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Take A Stand: Prevention of Bullying – Age 7, Day 4

Take A Stand: Prevention of Bullying

7 YEAR OLDS – Instructional Guide Day 4

By Sherryll Kraizer, Ph.D.

 

Objectives

  • To recognize times when children have been bullies themselves
  • To learn how to apologize and “clean up” after their behavior
  • To acknowledge that adults have problems.
  • To acknowledge that they sometimes take their problems out on their children
  • To introduce the concept of hitting which is excessive
  • To introduce the concept of words that hurt

 

Teacher-Directed Discussion and Role-play

How many of you recognized times that you were being a bully, or being unkind to someone or making someone else feel bad? 

How did you feel when you realized you were doing that? 

Did you go back and apologize or do anything to make up for your behavior?

How did you feel after that?

How do you think the other person felt?

 

RP: Elicit from group several examples to role-play when they were a bully and then apologized.

 

Physical Bullying

How many of you think the grown-ups you live with have problems? (Most kids know adults have problems and have no reluctance about saying so.)

Do adults ever treat you differently because of their problems? 

What are some of the ways you know the grown-ups around you are under stress?  No names or specifics.

 

How many of you have ever been punished?

Did you ever feel that the punishment was unfair? (Most kids have this experience.)

What if someone punishes you in a way that injures your body? 

What if that punishment is something like hitting you so hard that it leaves bruises or marks that are there the next day?

What if they say they only did it because you were bad? 

 

Would you tell someone?

Would you be afraid to tell? 

 

You need to know that no child ever deserves to be punished in a way that leaves marks or bruises that are there the next day.  An adult who does that is having problems that are being taken out on the child.  When you ask for help for yourself, often the grownup can also get help with their problems. 

 

Telling someone else about what is happening to you is important so you don’t continue to get hurt and the adult can get help for their problem. 

 

Would it take a lot of courage to ask for help in a situation like this?  Absolutely.

 

Is it important that you do it?  Absolutely!

 

Emotional Bullying

Do grown-ups ever hurt you with their words?

Just because an adult gets upset and says things that aren’t very nice, that doesn’t make what they say true.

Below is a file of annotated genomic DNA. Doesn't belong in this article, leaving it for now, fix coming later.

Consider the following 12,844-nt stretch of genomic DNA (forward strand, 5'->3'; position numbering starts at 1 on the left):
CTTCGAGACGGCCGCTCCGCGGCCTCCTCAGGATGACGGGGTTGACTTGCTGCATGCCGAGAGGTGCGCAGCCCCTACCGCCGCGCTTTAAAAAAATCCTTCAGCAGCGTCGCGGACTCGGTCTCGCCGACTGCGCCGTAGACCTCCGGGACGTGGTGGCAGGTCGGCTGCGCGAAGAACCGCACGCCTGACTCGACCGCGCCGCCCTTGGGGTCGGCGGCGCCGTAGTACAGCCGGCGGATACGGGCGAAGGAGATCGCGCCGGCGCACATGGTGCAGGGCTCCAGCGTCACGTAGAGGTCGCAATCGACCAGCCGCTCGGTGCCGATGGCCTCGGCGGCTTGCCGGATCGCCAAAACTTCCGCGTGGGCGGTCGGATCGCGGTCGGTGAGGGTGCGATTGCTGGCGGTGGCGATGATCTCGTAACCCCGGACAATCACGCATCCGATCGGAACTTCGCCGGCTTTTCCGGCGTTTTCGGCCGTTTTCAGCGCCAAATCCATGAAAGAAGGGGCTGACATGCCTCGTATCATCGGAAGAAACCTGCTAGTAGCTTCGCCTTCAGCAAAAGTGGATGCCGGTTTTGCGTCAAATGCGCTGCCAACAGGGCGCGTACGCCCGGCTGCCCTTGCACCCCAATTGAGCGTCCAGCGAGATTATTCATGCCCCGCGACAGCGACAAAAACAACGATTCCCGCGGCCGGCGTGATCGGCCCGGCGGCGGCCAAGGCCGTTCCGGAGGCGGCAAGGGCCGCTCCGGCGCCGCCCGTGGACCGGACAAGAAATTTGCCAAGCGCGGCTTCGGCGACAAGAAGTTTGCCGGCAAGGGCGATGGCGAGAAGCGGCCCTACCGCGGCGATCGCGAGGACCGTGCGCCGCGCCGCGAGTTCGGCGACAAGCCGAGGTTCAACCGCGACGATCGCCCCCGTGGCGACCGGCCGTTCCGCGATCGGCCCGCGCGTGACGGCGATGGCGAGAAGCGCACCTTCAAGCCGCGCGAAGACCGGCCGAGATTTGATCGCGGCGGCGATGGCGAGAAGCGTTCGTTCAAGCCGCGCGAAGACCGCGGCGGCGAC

RP: I need someone to help me.

          (Teacher will play role of adult in all these examples.) 

           If I say to you, “You’re so stupid, I can’t believe you belong in my family.” Does that hurt? 

          Is it true just because I say it?  Of course not!

          How does having someone say something like this feel in your body? 

          What other feelings do you have?

          What response do you feel like making?

          This time, when I say something unkind to you, I want you to say,  “That’s not true about me” inside your head.

          “You’re good for absolutely nothing!” Did you remember to say, “That’s not true about me?” How did it feel? 

 

RP: What if an adult says to you, “You’ll never amount to anything!” Does that hurt?

          How do you handle it?

 

RP: What if an adult says, “You’re the worst kid I’ve ever had to be around.” Does that hurt?

          How do you handle it, so you don’t take it inside you or believe it? 

 

Discussion: If someone hurts you with his or her words, and it happens to you a lot, you should tell someone about that.  One important benefit of you asking for help is that the adult who is having a hard time can also get help with handling their problems.  If you need to ask for help, who would you talk to?  Make a list. 

 

Activity

Make a list of all the grown-ups that could help you with a problem. Write down their numbers and begin to develop your own phone book.

 

Day 5 – Resources for help – Asking for what you need

© 2016 Sherryll Kraizer, Ph.D.  Used with permission

 

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Author Dr. Sherryll Kraizer has a Ph.D. in education with a specialization in youth at risk.